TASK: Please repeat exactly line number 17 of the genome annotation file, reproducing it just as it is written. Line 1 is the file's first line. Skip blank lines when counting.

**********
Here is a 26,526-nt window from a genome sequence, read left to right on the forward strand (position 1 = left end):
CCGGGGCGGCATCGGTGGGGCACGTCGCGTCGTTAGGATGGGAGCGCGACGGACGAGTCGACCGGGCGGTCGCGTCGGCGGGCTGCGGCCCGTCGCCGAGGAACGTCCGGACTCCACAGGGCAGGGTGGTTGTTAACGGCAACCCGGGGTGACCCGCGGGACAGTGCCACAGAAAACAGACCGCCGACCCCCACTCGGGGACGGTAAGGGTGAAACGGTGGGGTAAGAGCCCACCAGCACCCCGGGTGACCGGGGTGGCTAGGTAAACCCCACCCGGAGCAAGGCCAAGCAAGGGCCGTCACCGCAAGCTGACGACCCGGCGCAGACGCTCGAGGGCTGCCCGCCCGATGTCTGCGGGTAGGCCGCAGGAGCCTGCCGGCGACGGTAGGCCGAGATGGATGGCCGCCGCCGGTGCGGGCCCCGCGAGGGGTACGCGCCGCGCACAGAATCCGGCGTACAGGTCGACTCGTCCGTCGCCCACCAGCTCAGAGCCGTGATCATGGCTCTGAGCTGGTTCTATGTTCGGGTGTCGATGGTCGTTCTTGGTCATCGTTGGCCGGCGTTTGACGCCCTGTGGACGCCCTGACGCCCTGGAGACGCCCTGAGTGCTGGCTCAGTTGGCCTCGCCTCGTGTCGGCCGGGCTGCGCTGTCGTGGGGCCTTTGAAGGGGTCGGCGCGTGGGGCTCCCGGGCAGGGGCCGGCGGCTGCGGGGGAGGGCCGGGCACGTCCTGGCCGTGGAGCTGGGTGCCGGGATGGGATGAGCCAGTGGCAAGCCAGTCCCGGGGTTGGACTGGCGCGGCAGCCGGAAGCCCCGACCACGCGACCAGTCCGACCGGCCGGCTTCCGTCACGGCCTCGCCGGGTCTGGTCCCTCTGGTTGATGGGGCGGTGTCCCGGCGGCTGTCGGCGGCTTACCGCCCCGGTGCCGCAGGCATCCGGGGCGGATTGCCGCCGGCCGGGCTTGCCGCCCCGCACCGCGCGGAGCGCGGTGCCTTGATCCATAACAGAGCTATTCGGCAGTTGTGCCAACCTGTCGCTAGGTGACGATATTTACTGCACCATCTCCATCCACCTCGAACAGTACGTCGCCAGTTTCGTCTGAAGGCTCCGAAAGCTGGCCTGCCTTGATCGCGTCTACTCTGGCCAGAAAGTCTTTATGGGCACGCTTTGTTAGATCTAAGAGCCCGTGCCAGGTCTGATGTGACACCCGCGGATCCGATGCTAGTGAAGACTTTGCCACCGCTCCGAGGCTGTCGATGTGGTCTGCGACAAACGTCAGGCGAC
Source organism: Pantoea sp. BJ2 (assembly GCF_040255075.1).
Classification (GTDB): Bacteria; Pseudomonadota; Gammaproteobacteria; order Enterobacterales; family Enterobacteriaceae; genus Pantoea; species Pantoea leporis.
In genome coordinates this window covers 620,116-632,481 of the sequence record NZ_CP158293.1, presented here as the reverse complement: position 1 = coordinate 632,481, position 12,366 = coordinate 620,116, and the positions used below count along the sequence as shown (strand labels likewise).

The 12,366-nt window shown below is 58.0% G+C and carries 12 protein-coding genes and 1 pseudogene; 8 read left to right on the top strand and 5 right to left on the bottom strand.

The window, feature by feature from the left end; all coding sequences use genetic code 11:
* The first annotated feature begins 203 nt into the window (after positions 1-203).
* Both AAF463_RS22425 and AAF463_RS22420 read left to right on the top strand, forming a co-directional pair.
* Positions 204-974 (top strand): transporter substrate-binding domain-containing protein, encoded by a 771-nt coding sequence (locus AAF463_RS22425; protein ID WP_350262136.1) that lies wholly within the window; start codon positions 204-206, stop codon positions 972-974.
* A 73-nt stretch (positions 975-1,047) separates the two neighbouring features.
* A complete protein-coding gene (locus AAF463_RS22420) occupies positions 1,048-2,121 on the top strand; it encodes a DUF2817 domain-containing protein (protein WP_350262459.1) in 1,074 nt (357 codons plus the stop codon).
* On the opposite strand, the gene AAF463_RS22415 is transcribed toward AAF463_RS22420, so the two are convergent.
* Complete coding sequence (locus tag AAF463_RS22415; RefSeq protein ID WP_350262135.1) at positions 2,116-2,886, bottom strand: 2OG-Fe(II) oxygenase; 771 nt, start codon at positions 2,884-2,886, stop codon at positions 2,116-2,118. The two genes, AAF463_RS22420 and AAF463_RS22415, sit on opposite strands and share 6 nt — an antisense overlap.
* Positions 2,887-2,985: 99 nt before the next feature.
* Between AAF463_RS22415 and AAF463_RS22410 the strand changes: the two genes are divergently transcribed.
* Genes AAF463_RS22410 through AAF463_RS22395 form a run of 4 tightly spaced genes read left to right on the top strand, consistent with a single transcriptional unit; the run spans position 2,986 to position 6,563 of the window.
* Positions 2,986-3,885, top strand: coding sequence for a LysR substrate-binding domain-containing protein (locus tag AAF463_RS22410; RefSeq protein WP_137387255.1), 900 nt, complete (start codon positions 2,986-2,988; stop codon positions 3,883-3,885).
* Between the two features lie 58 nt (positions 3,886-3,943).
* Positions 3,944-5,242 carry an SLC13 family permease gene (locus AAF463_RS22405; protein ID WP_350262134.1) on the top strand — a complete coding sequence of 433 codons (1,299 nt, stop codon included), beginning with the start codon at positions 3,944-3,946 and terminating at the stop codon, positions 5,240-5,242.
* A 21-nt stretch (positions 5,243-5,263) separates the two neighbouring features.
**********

* Genes AAF463_RS22410 through AAF463_RS22395 form a run of 4 tightly spaced genes read left to right on the top strand, consistent with a single transcriptional unit; the run spans position 2,986 to position 6,563 of the window.